By Alka Kharbanda is partner at Blaser Mills Law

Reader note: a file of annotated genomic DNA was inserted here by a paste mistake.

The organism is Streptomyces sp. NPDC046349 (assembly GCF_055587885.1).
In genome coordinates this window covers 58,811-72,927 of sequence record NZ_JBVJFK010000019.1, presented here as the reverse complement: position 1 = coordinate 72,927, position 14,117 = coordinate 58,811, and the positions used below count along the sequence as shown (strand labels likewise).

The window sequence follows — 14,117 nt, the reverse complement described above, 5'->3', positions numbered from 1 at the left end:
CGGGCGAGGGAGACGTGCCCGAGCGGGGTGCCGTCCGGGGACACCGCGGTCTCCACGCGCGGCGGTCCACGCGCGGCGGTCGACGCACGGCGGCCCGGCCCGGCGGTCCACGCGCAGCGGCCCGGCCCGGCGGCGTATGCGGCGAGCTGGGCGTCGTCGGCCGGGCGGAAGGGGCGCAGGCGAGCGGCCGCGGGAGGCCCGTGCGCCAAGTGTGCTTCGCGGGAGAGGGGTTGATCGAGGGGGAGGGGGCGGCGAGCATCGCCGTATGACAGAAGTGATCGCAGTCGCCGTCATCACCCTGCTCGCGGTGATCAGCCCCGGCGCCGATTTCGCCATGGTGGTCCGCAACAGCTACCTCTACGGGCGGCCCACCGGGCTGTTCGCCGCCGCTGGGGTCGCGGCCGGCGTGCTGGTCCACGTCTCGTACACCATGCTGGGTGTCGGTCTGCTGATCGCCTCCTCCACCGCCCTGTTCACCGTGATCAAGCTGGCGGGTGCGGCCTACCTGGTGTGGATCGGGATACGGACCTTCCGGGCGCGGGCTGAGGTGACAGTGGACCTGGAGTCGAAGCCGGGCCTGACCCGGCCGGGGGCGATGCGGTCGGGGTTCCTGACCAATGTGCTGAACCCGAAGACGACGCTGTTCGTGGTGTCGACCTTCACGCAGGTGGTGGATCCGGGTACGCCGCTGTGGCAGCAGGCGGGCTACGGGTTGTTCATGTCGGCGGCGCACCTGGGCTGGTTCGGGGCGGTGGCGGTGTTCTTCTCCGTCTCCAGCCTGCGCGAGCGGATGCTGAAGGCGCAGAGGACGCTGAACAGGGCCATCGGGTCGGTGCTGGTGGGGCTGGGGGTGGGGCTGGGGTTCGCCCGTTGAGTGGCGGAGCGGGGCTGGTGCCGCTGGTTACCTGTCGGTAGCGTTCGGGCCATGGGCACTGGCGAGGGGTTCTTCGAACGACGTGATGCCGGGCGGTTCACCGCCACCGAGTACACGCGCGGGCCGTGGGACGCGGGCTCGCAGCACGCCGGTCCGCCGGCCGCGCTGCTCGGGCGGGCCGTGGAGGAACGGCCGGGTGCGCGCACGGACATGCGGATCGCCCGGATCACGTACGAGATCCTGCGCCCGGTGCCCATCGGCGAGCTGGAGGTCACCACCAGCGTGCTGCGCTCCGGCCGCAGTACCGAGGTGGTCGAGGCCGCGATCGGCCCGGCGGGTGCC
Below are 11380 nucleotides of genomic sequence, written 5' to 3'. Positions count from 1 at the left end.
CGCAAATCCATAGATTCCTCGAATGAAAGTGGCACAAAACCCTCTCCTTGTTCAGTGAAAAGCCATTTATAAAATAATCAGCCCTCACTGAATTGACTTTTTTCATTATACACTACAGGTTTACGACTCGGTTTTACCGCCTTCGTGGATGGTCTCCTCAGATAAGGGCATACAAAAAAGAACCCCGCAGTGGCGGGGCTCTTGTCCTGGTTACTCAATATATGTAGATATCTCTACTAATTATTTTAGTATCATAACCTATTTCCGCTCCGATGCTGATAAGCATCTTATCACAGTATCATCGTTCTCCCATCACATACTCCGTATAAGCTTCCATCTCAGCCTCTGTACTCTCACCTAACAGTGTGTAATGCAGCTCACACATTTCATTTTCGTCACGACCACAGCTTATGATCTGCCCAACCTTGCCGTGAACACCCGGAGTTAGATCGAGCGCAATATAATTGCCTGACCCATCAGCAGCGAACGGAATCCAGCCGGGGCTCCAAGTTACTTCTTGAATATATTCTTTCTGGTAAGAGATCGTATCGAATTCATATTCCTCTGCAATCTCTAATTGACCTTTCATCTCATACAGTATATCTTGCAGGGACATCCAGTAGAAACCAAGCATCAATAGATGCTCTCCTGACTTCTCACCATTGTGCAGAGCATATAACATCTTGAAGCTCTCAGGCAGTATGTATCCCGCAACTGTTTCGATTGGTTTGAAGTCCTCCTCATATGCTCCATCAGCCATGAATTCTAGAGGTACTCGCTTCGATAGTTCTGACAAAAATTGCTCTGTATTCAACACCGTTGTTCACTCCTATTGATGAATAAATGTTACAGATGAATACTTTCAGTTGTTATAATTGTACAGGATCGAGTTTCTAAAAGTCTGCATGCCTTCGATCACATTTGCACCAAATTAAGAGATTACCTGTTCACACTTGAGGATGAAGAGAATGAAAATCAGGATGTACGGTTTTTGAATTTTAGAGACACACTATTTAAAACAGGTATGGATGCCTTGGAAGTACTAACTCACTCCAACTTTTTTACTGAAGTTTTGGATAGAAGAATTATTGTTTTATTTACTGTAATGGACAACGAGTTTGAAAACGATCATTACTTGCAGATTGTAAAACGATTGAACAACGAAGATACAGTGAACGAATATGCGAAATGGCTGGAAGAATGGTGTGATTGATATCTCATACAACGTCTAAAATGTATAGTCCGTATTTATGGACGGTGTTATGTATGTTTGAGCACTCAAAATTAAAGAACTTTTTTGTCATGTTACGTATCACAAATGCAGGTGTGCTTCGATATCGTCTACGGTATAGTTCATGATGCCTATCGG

Covid19 has had a huge financial impact on many UK businesses, with some having to cease trading completely. It has also left many business owners with a loss of revenue if they have been unable to continue ‘business as normal’ due to lockdown restrictions.The government has made help available with initiatives such as the job retention scheme and business support grant funds. However, this may not be enough to keep some businesses viable. Now is the time to look at your insurance policies to see if you are covered by a Business Interruption (BI) clause. Here is an outline of BI insurance and what to do if your insurer rejects your claim.How to know if you are coveredIn assessing whether your business is covered by BI insurance it must be established that the claim falls within the terms and conditions outlined in your policy. Generally, BI insurance covers a business for the loss of income due to an interruption to normal trading as a result of an external factor that cannot be controlled, such as a fire or flood at the premises. Some BI insurance policies do cover loss of income due to other circumstances such as infectious disease or public authority closures/restrictions. If your policy clearly states the latter, you should consider making a claim for losses as a result of Covid19.If your BI insurance does not clearly state that it covers you for infectious disease or public authority closures, you may find your claim is rejected. It is vital that you carefully scrutinise your insurance policy to check your entitlement as many policies are not always clear.The Financial Conduct Authority (FCA), the UK’s financial services regulator, has stated that insurers should be fair, clear and avoid misleading their customers when it comes to making a claim. However, many are finding that their insurance companies are not complying with these guidelines. In some cases it will be clear that the insurance policy does not cover a business for a global pandemic. The FCA agree that in these cases, insurers are entitled to reject Covid-19 claims.However, in other circumstances, policy wording may not be clear and may not list the scenarios the business is covered for. This may leave some businesses feeling as though the insurance company is deliberately withholding payment and for some this may be a lifeline for their business’ survival. If you find yourself in this situation you should seek legal advice, especially if you are unsure on the terms of your BI policy.What to do if your claim is rejectedIf your claim is rejected by your insurer and you believe the decision is wrong, you should challenge the decision by making a complaint to the Financial Ombudsman Service (FOS). The FOS is available to consumers, charities, trusts, as well as small and medium-sized businesses. The service is free and relatively straightforward. However, if you wish to use this service you must have made a complaint to your insurer before contacting the FOS.As the FOS is not necessarily bound to follow the law when coming to a decision, it can be beneficial to businesses. Their determination is based on ensuring that they are fair and reasonable in all circumstances. Of course, relevant legislations will be taken into account during the decision as this gives the ombudsman a broader discretion to find a fair decision.There is a limit on the amount of compensation that can be awarded by the FOS, which is capped at £355,000 for complaints made on or after 1st April 2020. The FOS can recommend that further compensation is to be paid by insurers, but they do not have the power to enforce this. If you believe you are entitled to compensation exceeding this amount you should speak to a legal professional who can advise the best course of action. Coordinated legal actionAnother option, which has been seen and documented by the media recently, is a coordinated legal action against an insurance company. This is where customers who have all had the same difficulties in receiving the BI compensation come together to take legal action against the insurer. For this to be successful, there needs to be a number of businesses who have the same complaints against the insurer and the action must be well-publicised. For example, the Hiscox Action Group, made up of over 100 nightclubs, pubs and bars, is planning coordinated legal action against Hiscox Insurance due to its non-payments of BI insurance claims during the pandemic.Expert legal adviceThe situation surrounding BI claims is continually evolving, with the FCA seeking court declaration to resolve claims made by customers and publishing a list of policy terms to present to the court as part of their case to bring further clarity when interpreting policies. If you are unsure of your position or believe your claim has been wrongfully rejected, you should seek the advice of a qualified professional with experience advising on insurance litigation and disputes. They will be able to assess your policies and unique circumstances to ensure you are able to reach the best possible outcome.